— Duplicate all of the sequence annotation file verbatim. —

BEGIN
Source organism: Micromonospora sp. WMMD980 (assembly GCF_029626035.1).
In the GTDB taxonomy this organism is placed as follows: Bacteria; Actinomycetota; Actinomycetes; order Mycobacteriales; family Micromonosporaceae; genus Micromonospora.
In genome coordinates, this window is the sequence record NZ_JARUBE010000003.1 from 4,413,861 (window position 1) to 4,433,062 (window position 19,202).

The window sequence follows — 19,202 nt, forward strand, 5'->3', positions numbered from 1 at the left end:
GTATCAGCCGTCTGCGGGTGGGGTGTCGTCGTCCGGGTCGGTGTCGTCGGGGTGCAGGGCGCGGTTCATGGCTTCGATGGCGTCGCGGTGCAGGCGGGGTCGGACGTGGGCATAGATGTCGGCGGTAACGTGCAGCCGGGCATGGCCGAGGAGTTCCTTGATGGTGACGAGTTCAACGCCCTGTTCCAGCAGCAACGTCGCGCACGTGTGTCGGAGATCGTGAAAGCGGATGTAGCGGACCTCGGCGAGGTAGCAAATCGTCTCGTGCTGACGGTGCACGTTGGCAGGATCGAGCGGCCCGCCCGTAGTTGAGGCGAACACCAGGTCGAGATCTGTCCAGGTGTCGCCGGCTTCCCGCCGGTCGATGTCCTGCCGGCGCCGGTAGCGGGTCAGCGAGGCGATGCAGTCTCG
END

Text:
Source organism: Micromonospora sp. WMMD980 (assembly GCF_029626035.1).
In the GTDB taxonomy this organism is placed as follows: Bacteria; Actinomycetota; Actinomycetes; order Mycobacteriales; family Micromonosporaceae; genus Micromonospora.
In genome coordinates, this window is the sequence record NZ_JARUBE010000003.1 from 4,413,861 (window position 1) to 4,433,062 (window position 19,202).

The window sequence follows — 19,202 nt, forward strand, 5'->3', positions numbered from 1 at the left end:
GTATCAGCCGTCTGCGGGTGGGGTGTCGTCGTCCGGGTCGGTGTCGTCGGGGTGCAGGGCGCGGTTCATGGCTTCGATGGCGTCGCGGTGCAGGCGGGGTCGGACGTGGGCATAGATGTCGGCGGTAACGTGCAGCCGGGCATGGCCGAGGAGTTCCTTGATGGTGACGAGTTCAACGCCCTGTTCCAGCAGCAACGTCGCGCACGTGTGTCGGAGATCGTGAAAGCGGATGTAGCGGACCTCGGCGAGGTAGCAAATCGTCTCGTGCTGACGGTGCACGTTGGCAGGATCGAGCGGCCCGCCCGTAGTTGAGGCGAACACCAGGTCGAGATCTGTCCAGGTGTCGCCGGCTTCCCGCCGGTCGATGTCCTGCCGGCGCCGGTAGCGGGTCAGCGAGGCGATGCAGTCTCG